Black cumin seed oil benefits
Black seeds of Nigella sativa (family: Ranunculaceae), commonly known Black Cumin, or “Habbatul Barakah”, have long been used in folk medicine in the Arabian Gulf region, Far East Asia, and Europe 25).
In the traditional system of medicine practised in the Arabian Gulf region, Black Seed is recommended for a wide range of ailments, including fever, cough, bronchitis, asthma, chronic headache, migraine, dizziness, chest congestion, dysmenorrhea, obesity, diabetes, paralysis, hemiplagia, back pain, infection, inflammation, rheumatism, hypertension, and gastrointestinal problems such as dyspepsia, flatulence, dysentery, and diarrhea. It has been used as a stimulant, diuretic, emmenagogue, lactagogue, anthelmintic, and carminative 26). Black Seed has also been used externally where it is applied directly to abscesses, nasal ulcers, orchitis, eczema, and swollen joints.
Many of the folk medicinal claims of Black Seed use have been scientifically tested 27). Over 150 studies have been conducted over the last five decades to investigate chemical and pharmacological properties of Black Seeds 28). Phytochemical studies of Black Seed showed the presence of >100 constituents. Many of these compounds have not been chemically identified nor have they been pharmacologically tested. A combination of fatty acids, volatile oils, and trace elements are believed to contribute to the pharmacological activity of Black Seeds 29).
This randomized, double blind clinical trial 30) comparing the effect of black seed oil and fish oil in the treatment an autoimmune skin disease, vitiligo, where the body’s immune system destroy the melanocytes of the skin. The study found that skin application in 52 patients (40% female and 60% male of average age 45 years), the highest percentage of improvement in the black seed oil group was observed in the lower extremities, trunk, head, and neck; and in the fish oil group in the head and neck, trunk, and feet. The lowest percentage of improvement in the black seed oil group was observed in the head, neck, and hands; and in the fish oil group in the hands and lower extremities. No specific side effects were reported by patients during six months of treatment 31). Both black seed oil and fish oil were effective in reduction the size of patient’s lesions (vitiligo) 32). Most of the percent improvement observed in upper extremities, trunk, head, and neck of those who received black seed oil and head, neck, trunk, and feet for those who received fish oil.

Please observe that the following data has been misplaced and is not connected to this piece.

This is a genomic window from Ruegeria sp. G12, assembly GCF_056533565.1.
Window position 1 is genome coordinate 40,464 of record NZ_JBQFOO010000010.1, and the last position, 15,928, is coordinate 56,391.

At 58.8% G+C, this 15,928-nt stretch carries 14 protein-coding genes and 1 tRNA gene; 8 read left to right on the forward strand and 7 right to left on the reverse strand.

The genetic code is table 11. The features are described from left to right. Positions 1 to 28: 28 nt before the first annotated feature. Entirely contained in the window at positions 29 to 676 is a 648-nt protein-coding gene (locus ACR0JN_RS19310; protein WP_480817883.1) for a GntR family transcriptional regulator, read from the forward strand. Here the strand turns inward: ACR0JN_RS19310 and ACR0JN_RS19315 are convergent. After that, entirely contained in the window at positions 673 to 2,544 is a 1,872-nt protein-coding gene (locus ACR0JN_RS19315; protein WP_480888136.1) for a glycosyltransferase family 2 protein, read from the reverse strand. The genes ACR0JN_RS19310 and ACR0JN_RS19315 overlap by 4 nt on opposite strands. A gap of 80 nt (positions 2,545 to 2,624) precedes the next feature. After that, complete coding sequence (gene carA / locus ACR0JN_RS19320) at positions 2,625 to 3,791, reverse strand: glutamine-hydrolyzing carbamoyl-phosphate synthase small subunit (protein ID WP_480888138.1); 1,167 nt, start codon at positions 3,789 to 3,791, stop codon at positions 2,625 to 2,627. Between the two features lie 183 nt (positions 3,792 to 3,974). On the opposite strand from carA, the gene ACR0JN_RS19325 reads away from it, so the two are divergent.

The results of extensive pharmacological studies (in test tubes and on animal) on black seed and black seed oil found Black Seed have:
- Aanalgesic 33),
- Antilipemic 34), 35),
- Postcoital contraceptive 36),
- Diuretic and antihypertensive 37),
- Bronchodilator and calcium antagonist 38),
- Histamine release inhibitor 39), hepatoprotective 40),
- Anthelmintic 41),
- Antifungal 42),
- Antimicrobial (against a wide range of organisms) 43),
- Anticancer 44),
- Diminishing the risk of atherosclerosis by decreasing the serum low density lipoprotein cholesterol level and increasing the serum high density lipoprotein cholesterol levels 45),